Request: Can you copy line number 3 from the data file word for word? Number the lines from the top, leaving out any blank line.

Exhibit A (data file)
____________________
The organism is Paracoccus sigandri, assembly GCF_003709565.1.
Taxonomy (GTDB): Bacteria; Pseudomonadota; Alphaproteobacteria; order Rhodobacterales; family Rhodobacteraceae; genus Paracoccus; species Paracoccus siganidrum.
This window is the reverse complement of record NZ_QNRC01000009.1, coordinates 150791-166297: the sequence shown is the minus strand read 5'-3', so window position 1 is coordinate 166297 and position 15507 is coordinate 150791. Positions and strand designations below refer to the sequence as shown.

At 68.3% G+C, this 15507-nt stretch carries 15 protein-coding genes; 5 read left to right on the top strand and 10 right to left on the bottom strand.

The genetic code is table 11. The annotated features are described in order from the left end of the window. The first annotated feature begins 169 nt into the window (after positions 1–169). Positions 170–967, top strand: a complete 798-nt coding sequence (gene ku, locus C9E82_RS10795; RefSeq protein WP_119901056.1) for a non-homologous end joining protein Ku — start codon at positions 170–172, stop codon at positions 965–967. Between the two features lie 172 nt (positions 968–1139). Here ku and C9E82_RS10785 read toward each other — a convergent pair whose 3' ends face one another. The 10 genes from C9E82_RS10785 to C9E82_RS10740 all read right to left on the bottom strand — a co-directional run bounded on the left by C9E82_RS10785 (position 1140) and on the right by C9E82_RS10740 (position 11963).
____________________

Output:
This window is the reverse complement of record NZ_QNRC01000009.1, coordinates 150791-166297: the sequence shown is the minus strand read 5'-3', so window position 1 is coordinate 166297 and position 15507 is coordinate 150791. Positions and strand designations below refer to the sequence as shown.